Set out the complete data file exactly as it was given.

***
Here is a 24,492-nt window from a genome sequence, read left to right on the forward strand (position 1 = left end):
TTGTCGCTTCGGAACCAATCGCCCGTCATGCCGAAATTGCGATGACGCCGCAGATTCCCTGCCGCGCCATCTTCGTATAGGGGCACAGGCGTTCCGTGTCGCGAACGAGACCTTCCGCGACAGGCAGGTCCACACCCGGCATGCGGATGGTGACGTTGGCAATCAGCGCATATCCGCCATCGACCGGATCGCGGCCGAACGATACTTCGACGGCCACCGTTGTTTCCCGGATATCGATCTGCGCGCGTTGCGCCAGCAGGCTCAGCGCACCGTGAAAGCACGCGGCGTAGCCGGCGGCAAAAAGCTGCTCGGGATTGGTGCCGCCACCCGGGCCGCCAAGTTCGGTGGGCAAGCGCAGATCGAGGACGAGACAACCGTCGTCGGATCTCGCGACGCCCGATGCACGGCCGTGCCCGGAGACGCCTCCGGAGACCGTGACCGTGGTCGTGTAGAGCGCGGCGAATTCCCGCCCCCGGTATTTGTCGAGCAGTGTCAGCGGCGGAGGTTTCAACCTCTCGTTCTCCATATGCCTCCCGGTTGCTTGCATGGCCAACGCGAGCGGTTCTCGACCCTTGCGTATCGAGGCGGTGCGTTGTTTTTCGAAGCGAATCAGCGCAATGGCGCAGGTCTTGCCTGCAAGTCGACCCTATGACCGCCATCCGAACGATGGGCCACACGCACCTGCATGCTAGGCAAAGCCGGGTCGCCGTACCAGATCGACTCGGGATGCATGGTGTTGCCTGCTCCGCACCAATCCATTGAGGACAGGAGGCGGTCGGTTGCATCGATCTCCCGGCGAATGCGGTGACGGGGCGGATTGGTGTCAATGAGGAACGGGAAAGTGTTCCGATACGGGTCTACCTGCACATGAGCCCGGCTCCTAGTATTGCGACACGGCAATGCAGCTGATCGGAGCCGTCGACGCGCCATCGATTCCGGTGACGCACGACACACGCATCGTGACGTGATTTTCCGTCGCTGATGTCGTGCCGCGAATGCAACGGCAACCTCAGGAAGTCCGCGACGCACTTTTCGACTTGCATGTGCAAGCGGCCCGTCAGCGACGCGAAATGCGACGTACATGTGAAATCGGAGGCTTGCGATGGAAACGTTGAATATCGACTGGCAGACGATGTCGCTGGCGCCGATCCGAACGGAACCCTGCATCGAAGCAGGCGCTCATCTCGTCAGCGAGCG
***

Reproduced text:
Here is a 24,492-nt window from a genome sequence, read left to right on the forward strand (position 1 = left end):
TTGTCGCTTCGGAACCAATCGCCCGTCATGCCGAAATTGCGATGACGCCGCAGATTCCCTGCCGCGCCATCTTCGTATAGGGGCACAGGCGTTCCGTGTCGCGAACGAGACCTTCCGCGACAGGCAGGTCCACACCCGGCATGCGGATGGTGACGTTGGCAATCAGCGCATATCCGCCATCGACCGGATCGCGGCCGAACGATACTTCGACGGCCACCGTTGTTTCCCGGATATCGATCTGCGCGCGTTGCGCCAGCAGGCTCAGCGCACCGTGAAAGCACGCGGCGTAGCCGGCGGCAAAAAGCTGCTCGGGATTGGTGCCGCCACCCGGGCCGCCAAGTTCGGTGGGCAAGCGCAGATCGAGGACGAGACAACCGTCGTCGGATCTCGCGACGCCCGATGCACGGCCGTGCCCGGAGACGCCTCCGGAGACCGTGACCGTGGTCGTGTAGAGCGCGGCGAATTCCCGCCCCCGGTATTTGTCGAGCAGTGTCAGCGGCGGAGGTTTCAACCTCTCGTTCTCCATATGCCTCCCGGTTGCTTGCATGGCCAACGCGAGCGGTTCTCGACCCTTGCGTATCGAGGCGGTGCGTTGTTTTTCGAAGCGAATCAGCGCAATGGCGCAGGTCTTGCCTGCAAGTCGACCCTATGACCGCCATCCGAACGATGGGCCACACGCACCTGCATGCTAGGCAAAGCCGGGTCGCCGTACCAGATCGACTCGGGATGCATGGTGTTGCCTGCTCCGCACCAATCCATTGAGGACAGGAGGCGGTCGGTTGCATCGATCTCCCGGCGAATGCGGTGACGGGGCGGATTGGTGTCAATGAGGAACGGGAAAGTGTTCCGATACGGGTCTACCTGCACATGAGCCCGGCTCCTAGTATTGCGACACGGCAATGCAGCTGATCGGAGCCGTCGACGCGCCATCGATTCCGGTGACGCACGACACACGCATCGTGACGTGATTTTCCGTCGCTGATGTCGTGCCGCGAATGCAACGGCAACCTCAGGAAGTCCGCGACGCACTTTTCGACTTGCATGTGCAAGCGGCCCGTCAGCGACGCGAAATGCGACGTACATGTGAAATCGGAGGCTTGCGATGGAAACGTTGAATATCGACTGGCAGACGATGTCGCTGGCGCCGATCCGAACGGAACCCTGCATCGAAGCAGGCGCTCATCTCGTCAGCGAGCG